“I’ve always been interested in the serious end of journalism. So I sort of gravitated towards working for The Times, The Sunday Times. And then I luckily became editor of the Scotsman, Scotland On Sunday and The Observer newspapers in the UK and then The Melbourne Age. There’s one continuum all the way through: I’m just interested in serious quality journalism.”

Jaspan struggled for editorial resources amid serious cost cutting while editor of The Age from 2004-2008, before falling to the axe himself.

“I started The Age with a staff of over 300. When I left, it was down to just barely 150. What happened was that the real expertise in the newsroom just walked and what I wanted to do after that was see if I could figure out a new way of providing high-quality information.”

A different tack

Jaspan doesn’t want to talk about the circumstances under which he left The Conversation in 2017. What is on the public record is that the founder, editor-in-chief and public face of the organisation resigned following a period of turmoil and pushback from some senior managers, including from the global startups. Jaspan is diplomatic about The Conversation’s current path, but he’s also clear that his new venture is a different beast.

“The two areas we’re staying away from are breaking news and opinion,” he says. “I parked the news cycle entirely. I’m leaving that to The Conversation. What we’re doing is focusing on the world’s biggest problems, we’re kind of shadowing the United Nations Sustainable Development Goals.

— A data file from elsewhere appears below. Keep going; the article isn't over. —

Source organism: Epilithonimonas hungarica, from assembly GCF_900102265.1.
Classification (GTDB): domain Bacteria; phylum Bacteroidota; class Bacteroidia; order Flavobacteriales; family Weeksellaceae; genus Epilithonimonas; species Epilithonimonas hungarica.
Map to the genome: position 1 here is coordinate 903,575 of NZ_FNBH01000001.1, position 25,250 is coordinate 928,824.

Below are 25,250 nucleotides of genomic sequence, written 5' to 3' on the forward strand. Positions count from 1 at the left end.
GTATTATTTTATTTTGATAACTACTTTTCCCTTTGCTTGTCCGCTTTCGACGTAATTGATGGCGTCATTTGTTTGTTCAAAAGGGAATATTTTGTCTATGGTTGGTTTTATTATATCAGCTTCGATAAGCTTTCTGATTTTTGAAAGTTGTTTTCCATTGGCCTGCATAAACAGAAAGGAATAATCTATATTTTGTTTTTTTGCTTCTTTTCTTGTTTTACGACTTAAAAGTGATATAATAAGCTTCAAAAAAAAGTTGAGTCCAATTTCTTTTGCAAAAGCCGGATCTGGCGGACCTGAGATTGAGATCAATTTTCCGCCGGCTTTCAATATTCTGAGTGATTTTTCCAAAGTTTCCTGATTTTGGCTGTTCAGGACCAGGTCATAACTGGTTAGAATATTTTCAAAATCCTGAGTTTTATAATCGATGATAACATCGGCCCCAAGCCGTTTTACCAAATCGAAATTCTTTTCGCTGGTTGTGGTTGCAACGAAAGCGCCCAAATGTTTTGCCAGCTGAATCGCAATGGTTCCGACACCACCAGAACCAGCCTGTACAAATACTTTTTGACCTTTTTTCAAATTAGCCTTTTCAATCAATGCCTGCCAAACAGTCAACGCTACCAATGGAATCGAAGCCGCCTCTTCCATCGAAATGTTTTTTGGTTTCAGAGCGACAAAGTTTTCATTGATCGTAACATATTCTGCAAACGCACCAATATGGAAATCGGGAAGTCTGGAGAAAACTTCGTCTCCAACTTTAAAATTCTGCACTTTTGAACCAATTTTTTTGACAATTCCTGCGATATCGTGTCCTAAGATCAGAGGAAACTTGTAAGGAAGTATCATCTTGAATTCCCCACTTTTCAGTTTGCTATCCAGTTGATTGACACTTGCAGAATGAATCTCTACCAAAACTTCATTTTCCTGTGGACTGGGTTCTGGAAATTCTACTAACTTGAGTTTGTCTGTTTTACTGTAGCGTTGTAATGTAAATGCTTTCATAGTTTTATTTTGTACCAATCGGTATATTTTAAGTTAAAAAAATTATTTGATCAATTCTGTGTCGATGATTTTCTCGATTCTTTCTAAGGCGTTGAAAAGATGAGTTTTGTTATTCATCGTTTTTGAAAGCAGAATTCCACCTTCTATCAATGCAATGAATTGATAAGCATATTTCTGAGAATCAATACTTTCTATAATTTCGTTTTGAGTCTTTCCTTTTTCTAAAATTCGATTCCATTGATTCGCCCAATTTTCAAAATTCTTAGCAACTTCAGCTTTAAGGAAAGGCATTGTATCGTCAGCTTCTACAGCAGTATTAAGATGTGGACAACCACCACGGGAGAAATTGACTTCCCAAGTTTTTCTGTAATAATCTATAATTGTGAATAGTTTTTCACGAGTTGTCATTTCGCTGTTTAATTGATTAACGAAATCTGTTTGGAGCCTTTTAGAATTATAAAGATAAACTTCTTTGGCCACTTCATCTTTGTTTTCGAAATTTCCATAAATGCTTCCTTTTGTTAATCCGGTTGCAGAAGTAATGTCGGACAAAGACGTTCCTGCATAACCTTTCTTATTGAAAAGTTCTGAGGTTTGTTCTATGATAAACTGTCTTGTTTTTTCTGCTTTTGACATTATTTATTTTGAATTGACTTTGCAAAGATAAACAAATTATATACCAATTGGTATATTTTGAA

“That is our agenda: let’s examine the biggest problems the world faces … let’s look at them from a global perspective.”

A screengrab showing the 360info interface

360info is not a public-facing site, instead providing articles and multimedia to publishers, who then distribute the content to their audiences. This makes it similar to a news agency (or “wire service”) like Reuters or AAP (Australian Associated Press). The big difference is that 360info’s content is free. A publisher signs up for an account, peruses the 360info content management system (CMS), downloads the content and then publishes on their own platform. The only requirements are to credit the source and retain the author’s byline.

There are plenty of wins with this approach: the publicity is good for the academic authors, the free content is good for the publishers, and the authoritative information is good for audiences. So who’s paying the bills for Jaspan and his startup team of nine editors? Monash University in Melbourne, whose vice chancellor, Margaret Gardner, “could see the value of it and wanted to support it. But it is an independent service.”